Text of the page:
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PM Narendra Modi Heralds Liberal Start-up Ecosystem

... The Hindu:

 Prime Minister Narendra Modi sought to infuse more energy into India’s start-up ecosystem with a bouquet of initiatives such as making tax-free the profits of these fledgling units for three years, Rs. 10,000 crore of government funding over four years, no visits by labour inspectors for three years, and quicker and subsidised patent clearances.

The “Start-up India, Stand-up India” action plan, unveiled by Mr. Modi on Saturday, promises a new mobile app to enable start-ups to register themselves within a day and apply for clearances online, and easier exits for failed ventures with a provision for winding them up within 90 days under a proposed bankruptcy and insolvency law.

Using the opportunity to take a jibe at the Opposition parties for holding up Parliament, Mr. Modi said: “We have introduced the bankruptcy and insolvency Bill in 2015. The rest of the problem, you know … Maybe, if youth like you send a message via social media for Parliament, where work is stuck … maybe, some people will understand it [better] now.”

Committing to ease the red tape that makes it difficult to do business, he said: “For nearly 70 years, government has done a lot and where did we reach? If we decide not to do some things, then these youth will reach great heights in the next decade. The government shouldn’t come in between …”

The statement drew loud applause from the crowd of over 1,500 delegates, including Silicon Valley heavyweights such as Softbank founder Masayoshi Son and Uber founder Travis Kalanick. Stressing that it was important for start-ups to have ideas and an ability to take risks, Mr. Modi pointed to Uber’s solution for a commuting problem and said, “Uber has become ‘Kuber’ [the god of wealth].”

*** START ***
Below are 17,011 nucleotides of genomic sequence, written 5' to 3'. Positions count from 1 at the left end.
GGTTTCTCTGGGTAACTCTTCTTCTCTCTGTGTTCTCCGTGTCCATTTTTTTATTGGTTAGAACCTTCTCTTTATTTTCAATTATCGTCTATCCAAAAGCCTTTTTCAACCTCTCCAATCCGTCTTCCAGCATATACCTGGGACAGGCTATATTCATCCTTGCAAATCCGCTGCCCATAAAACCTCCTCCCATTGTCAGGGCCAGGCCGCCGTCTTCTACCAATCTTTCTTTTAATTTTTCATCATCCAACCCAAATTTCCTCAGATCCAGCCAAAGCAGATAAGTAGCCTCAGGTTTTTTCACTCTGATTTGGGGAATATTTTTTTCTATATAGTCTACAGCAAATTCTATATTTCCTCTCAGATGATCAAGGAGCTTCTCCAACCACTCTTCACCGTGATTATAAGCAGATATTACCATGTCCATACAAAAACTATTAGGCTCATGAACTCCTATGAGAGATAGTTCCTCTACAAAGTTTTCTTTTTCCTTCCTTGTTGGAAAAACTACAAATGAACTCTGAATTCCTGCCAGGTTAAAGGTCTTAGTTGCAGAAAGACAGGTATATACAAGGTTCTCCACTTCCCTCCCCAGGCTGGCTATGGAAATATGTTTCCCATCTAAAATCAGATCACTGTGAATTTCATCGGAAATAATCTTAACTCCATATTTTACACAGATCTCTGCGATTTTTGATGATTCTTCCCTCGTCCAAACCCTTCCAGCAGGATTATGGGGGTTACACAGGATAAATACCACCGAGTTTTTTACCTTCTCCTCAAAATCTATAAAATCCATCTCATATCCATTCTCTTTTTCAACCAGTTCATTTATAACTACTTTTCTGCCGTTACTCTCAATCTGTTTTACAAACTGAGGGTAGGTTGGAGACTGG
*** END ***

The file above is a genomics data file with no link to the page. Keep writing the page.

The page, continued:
Taxation issues to be addressed

Promising easier access to more finance for budding entrepreneurs through a Rs. 2,500-crore fund of funds annually over the next four years, Mr. Modi said Finance Minister Arun Jaitley would address the taxation issues that plagued start-ups, including the tax on investments in start-ups by domestic angel and venture capital funds in the upcoming Budget. “There will be tax incentives for government-recognised funds and they would be exempted from capital gains. The issue of fair market valuation and tax on investments would also be resolved,” Mr. Modi said.

A tax is currently levied on all funding provided by domestic angel and venture capital funds to start-ups, with income tax authorities having the power to determine the valuation at which such investments are made on the basis of a “fair market value”.

Industry had sought a review of this provision as it could lead to several tax disputes as start-up valuations are often subjective and linked to the power of an idea, rather than traditional valuation methods based on cash flows. These taxes are not levied on foreign financiers who account for over 90 per cent of funding for Indian start-ups. “If someone invests the gains from the sale of property into their own business, it will be exempt from capital gains tax,” Mr. Modi said.

He announced a moratorium on income tax payments on start-up profits and labour law inspections for the first three years of operations, and said compliance with nine environment and labour laws would be allowed on the basis of self-certification.

Calling upon youth to attempt solving some of India’s unique problems — such as making health care easily affordable or improving farm supply chains so that fruits and crops do not rot —, the Prime Minister said that India had millions of problems, but over a billion minds that could solve them. “Intellectual property is the main asset of new ventures, but sometimes it takes months to process a patent application. We need to merge our Youth Property with IP, so we will fast-track such patents and give start-ups an 80 per cent rebate on the fees, while bearing the entire cost for facilitating quicker clearances,” Mr. Modi said. 

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